by Doug Bechtel
The Actors Theater of Orcas Island
About the Author
Doug has been CEO of non profit cooperative corporations
for 25 years and has served on dozens of non profit boards.
He is currently President of The Actors Theater of Orcas Island,
which was founded in 1999. He is also a founder and current
Secretary of The Orcas Island Community Foundation, and has
recently served on the following non profit boards: The Orcas
Island Medical Center Association, The Orcas Island Sportsmans
Club, the Kiwanis Club and the Chamber of Commerce. Active
in the theater since 1996, Doug has been producer, director,
actor, techie and anything anyone would let him do.
This is an issue that has recently received a lot of attention
at nonprofit organizations all over the country. In a nutshell,
a donor-initiated fund raiser is an event that is held by a group
not associated with your organization for the express purpose
of raising money for your organization.
For example, suppose a few supporters of your theater decide
to hold a golf tournament, charge $100 an entry and pledge the
net receipts to your theater. No problem, you think? It depends.
If your theater permits the use of its name, either by permission
or failing to prohibit the use of your theater's name, your group
can be held responsible for the event, including providing the
IRS tax receipts for the golfers, paying any unpaid bills for
the event and financial liability for anything that goes wrong.
What does all this mean? How does it come about? To continue
our example, you might receive an invitation to the golf tournament
or read an article in the newspaper about the event. The wording
may be relatively innocuous such as: "Come to our golf tournament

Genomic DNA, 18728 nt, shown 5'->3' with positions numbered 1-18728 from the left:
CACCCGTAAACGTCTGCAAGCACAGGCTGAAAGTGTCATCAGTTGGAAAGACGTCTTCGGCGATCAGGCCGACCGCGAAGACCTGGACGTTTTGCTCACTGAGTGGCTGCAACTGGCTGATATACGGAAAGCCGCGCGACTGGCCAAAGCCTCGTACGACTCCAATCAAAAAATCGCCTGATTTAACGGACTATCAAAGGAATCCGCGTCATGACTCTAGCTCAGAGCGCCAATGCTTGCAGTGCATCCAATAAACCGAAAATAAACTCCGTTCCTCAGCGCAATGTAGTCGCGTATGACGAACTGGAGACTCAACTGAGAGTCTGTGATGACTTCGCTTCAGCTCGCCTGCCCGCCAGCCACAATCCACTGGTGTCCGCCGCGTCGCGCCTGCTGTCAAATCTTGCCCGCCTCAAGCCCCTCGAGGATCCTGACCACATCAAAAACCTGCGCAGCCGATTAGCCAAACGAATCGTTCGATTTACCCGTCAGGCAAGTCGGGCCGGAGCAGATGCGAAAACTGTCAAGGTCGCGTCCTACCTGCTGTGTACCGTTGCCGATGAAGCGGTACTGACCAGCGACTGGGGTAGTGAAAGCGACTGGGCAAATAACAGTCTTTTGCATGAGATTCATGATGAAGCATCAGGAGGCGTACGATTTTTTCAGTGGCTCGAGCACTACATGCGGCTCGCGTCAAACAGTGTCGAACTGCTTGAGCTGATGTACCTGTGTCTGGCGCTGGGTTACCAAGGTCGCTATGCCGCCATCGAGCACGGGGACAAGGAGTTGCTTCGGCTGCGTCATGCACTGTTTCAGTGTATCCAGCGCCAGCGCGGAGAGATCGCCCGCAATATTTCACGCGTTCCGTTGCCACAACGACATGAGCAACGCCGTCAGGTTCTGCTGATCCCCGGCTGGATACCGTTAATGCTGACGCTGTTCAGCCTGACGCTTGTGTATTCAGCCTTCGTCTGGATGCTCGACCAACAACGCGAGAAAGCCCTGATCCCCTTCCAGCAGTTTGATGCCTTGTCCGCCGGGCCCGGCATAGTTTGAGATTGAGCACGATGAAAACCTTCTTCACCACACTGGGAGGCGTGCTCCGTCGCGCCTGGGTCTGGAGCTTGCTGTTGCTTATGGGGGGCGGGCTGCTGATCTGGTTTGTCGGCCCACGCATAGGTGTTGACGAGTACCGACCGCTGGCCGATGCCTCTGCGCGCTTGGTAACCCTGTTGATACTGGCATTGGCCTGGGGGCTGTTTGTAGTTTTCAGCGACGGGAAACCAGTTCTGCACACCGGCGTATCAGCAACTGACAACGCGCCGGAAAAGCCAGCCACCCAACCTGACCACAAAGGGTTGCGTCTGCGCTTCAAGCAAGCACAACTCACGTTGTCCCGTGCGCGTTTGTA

and help the XYZ Theater" or "All profits to benefit
the XYZ Theater" or "Your tax-deductible donation will
help the XYZ Theater". All of these can make the XYZ Theater
responsible for the fund raiser.
99.9% of these fund raisers will come off without a hitch and
your theater will get a nice check for the work that others did.
It is that one in a thousand event that has a problem that will
come back to haunt you.Suppose someone has too much to drink
at the awards party and gets into trouble on the way home. Where
are the deep pockets when the attorneys get involved? The event
sponsors? Probably not. Your theater may be viewed as the deep
pocket and all of a sudden you find yourself in a lawsuit for
something you had no control over.
How do you protect yourself? No one can use the name of your
theater without your permission. If someone does, you need to
stop them from using it. Vigorous and prompt action to stop the
use of your theater name is essential. This does not mean that
the group cannot give you any money that they want, just that
they can not use your name in the promotion ofthe event.
A caveat: I am not an attorney, just a community theater afficionado
You need to talk to someone with more knowledge if you think
you may have a problem.